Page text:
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ties in proportion as they curtailed the indisputable, that this principle is absoPrerogative of the Crown--an ingredient lutely annihilated by the present frame of in the Constitution as essential to its exist- the Representation of this is ouse, to which ence, as is an uncorrupt, full and fair Re- a Petition on your table offers to prove, presentation of the People in this House. that one hundred and fifty-seven indivi

Had the constitutional power of the duals have the power of returning a majoCrown remained undiminished, this House rity; so that the whole property of the free would not now be in its present contami- subjects of this kingdom is, in violation of nated state, the just and great prerogative this first and plain principle, at the disof the Crown would have been exercised posal of 157 Borough mongers, or in other beneficially, and given the King liis pro- words, 157 Borough-mongers have usurpeil, per weight in the administration of national and hold as private property, the sovereignaffairs, wbilst the People would have a ty of England--and can we be satistied shield—and a shield and not a sword is all with this miserable, pitiful substitution for the people expect, in an uncorrupted and the King and Constitution ?---Can the Peofairly elected House of Commons. This ple remain contented with the legislation I take to be the Constitution of England- of such a power ? --Impossible. Believe but out of this usurpation upon the crown, me, Sir, the discontent that exists in this conspiring with the innovations of time, a country, arises principally from the cer. third power has arisen, that of the Borough- tain knowledge ihe People now have of mongers—the creature of inwovation, the the corrupt state of this House, and their worm of corruption, always unknown to exclusion from that share in the Constituour laws, now become greater than the lion to which they are by law intitled, that laws, equally hostile to King and People, they are not fairly, nor indeed at all repremisrepresenting one to the other, filling the sentcd,-in fact, that the interests of this mind of one with jealousy, the ears of the House are not identitied with, but opposite other with alarm, wbich, by perpetuating to theirs-remove this defect, repair this discord, reigns sole arbiter of the strite, great injury, and the advantages will be and establishes its ignominious dominion immediate and important; the People will over both.—My first object, therefore, is, to then believe, that all that is practicable for reunite the King and the People, by the constitu- their benefit will be done, and from that tional bond of Allegiance on the one hand, and conviction they will naturally be reconProtection on the other.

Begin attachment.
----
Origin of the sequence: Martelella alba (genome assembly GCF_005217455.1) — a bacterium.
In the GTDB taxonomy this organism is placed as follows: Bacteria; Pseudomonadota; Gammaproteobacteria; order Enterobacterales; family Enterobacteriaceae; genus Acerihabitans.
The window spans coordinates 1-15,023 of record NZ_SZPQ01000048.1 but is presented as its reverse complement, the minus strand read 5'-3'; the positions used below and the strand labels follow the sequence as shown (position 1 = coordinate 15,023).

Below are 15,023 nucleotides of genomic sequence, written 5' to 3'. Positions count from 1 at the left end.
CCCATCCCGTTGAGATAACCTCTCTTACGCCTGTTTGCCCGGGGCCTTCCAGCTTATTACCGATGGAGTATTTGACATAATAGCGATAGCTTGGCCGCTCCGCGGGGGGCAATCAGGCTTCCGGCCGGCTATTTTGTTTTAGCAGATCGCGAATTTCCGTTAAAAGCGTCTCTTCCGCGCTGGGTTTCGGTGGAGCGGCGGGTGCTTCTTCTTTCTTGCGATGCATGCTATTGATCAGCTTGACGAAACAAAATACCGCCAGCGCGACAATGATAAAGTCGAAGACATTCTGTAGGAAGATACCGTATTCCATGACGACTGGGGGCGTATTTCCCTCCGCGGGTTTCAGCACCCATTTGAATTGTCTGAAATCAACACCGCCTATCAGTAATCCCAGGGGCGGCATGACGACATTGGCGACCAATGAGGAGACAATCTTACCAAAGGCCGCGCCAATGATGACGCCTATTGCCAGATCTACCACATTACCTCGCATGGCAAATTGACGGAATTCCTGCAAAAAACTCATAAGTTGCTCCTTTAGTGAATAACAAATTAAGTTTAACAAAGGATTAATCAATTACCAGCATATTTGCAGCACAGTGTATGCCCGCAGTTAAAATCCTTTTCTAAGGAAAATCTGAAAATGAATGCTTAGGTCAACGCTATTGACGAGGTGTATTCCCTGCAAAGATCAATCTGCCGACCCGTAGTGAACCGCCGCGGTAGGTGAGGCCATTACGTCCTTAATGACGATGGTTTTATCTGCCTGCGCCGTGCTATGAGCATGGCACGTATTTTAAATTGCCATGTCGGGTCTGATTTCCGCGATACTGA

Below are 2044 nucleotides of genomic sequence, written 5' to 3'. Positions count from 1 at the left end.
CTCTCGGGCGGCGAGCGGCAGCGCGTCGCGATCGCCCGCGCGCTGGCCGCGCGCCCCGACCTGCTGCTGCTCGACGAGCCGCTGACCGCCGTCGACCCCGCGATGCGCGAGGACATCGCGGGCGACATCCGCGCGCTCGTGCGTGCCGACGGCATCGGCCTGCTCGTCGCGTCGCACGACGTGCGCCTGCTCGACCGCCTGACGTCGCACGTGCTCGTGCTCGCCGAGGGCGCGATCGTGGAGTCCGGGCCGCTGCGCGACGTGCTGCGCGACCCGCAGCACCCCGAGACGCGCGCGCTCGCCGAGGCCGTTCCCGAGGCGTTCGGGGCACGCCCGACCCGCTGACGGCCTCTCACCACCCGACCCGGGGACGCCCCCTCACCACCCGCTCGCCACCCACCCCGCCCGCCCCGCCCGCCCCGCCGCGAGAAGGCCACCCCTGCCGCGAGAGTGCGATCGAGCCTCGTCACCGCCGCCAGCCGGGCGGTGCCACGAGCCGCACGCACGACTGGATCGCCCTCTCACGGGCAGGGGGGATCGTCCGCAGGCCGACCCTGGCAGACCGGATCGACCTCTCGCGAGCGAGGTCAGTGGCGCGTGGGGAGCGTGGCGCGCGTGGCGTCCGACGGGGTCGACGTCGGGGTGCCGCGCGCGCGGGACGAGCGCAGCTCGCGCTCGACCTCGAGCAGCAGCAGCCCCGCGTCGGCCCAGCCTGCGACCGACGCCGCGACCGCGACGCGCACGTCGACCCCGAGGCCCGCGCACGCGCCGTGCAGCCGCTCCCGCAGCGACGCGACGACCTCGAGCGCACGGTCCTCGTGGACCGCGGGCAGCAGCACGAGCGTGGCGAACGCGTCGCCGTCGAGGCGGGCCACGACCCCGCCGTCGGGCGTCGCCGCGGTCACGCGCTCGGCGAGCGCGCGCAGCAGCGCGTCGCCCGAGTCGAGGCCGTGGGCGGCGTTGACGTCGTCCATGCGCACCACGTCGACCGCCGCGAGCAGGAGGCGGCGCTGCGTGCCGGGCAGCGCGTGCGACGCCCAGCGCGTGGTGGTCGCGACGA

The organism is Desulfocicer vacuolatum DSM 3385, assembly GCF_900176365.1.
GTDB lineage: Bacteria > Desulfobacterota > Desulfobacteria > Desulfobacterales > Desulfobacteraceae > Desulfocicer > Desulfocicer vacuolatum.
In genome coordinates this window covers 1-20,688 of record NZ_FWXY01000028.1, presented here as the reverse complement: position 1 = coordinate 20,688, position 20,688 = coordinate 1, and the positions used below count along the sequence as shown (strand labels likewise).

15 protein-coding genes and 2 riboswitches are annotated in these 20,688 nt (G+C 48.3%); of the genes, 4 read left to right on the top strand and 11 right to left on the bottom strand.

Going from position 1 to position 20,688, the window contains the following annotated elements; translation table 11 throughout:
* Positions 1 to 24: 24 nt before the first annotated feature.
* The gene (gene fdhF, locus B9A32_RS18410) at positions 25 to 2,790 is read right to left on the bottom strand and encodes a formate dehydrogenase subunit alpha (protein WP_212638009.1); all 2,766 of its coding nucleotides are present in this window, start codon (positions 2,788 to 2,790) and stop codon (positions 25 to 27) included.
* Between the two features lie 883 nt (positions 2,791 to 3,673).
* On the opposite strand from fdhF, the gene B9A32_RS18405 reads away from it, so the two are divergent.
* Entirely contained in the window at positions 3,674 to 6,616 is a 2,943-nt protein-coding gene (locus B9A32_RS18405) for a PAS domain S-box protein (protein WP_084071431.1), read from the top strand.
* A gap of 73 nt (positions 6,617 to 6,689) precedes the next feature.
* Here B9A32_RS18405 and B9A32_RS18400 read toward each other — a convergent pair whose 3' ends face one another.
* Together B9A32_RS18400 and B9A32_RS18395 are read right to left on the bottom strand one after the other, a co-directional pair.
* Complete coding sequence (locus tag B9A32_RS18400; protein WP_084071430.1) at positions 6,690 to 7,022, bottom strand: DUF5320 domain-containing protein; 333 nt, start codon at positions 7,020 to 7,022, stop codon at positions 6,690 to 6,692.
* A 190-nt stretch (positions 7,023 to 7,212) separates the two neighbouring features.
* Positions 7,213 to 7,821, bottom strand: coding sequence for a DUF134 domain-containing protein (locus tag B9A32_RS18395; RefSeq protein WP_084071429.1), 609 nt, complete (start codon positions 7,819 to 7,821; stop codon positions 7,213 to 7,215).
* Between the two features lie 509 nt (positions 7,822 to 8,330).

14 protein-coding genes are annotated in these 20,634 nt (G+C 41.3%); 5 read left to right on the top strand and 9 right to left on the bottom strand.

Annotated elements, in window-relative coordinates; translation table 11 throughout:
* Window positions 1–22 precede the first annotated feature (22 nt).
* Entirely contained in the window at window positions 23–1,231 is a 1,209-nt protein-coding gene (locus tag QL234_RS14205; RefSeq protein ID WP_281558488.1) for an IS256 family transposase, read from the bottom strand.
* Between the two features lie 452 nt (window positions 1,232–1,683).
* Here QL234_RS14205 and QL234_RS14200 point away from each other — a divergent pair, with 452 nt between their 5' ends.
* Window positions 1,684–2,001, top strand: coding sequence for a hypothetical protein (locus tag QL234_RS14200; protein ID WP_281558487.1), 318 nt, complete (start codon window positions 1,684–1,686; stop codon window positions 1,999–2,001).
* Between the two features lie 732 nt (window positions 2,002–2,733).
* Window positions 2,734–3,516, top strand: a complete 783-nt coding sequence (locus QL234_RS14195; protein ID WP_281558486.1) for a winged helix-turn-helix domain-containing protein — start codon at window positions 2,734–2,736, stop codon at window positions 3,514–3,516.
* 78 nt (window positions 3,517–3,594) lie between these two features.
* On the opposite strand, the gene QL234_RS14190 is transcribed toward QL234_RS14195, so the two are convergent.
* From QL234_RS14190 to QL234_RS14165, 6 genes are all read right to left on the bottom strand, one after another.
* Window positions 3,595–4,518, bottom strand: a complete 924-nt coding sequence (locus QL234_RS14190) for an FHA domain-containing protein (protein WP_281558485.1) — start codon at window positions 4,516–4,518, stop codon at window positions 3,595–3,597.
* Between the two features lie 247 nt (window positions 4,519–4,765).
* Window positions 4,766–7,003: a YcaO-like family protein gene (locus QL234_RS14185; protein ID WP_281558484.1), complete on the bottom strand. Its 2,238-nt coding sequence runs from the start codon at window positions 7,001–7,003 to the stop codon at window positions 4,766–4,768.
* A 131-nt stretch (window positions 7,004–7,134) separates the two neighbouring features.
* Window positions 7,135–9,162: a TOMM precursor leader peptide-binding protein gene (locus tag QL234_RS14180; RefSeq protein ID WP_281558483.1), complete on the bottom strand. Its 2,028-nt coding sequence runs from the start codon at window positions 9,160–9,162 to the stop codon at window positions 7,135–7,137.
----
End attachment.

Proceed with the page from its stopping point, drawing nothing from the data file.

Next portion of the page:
ciled to those evils, which they would sce The wisdom of our laws,” says Lord a disposition to alleviate, and a mutual inCoke, “ is most apparent in this, that any terest to redress. "departure from their established princi Every part of the Empire will feel the “ples, although at the time wearing the benefit of the Reform; but no where will

specious appearance of advantage, never the great advantages of the measure be " fails to bring along with it, such a train likely to prove more salutary than in that “ of unforeseen inconveniences, as to de- most interesting part of the empire-IRE“monstrate their excellence and the ne

From the deep interest I take in cessity of again having recurrence to the concerns of that country, from my idea " them." And, how strikingly that ob- of its mighty importance, have I reserved servation is exemplified in the consequences the mention of it till last; though the conwhich have followed the departure from sideration of the manner in which I could the principles of the Constitution, which devote my best service to it has never been has led to the establishment of this griev- out of my mind, never till now did it ous Borough-monger System : the incon- mature any practicable plan, calculated to sistency of which with the principles of give universal satisfaction to that generous, our laws and institutions, so glaring in the ihat insulted people, with perfect seterms of the Writs of Elections, as in every curity to the state.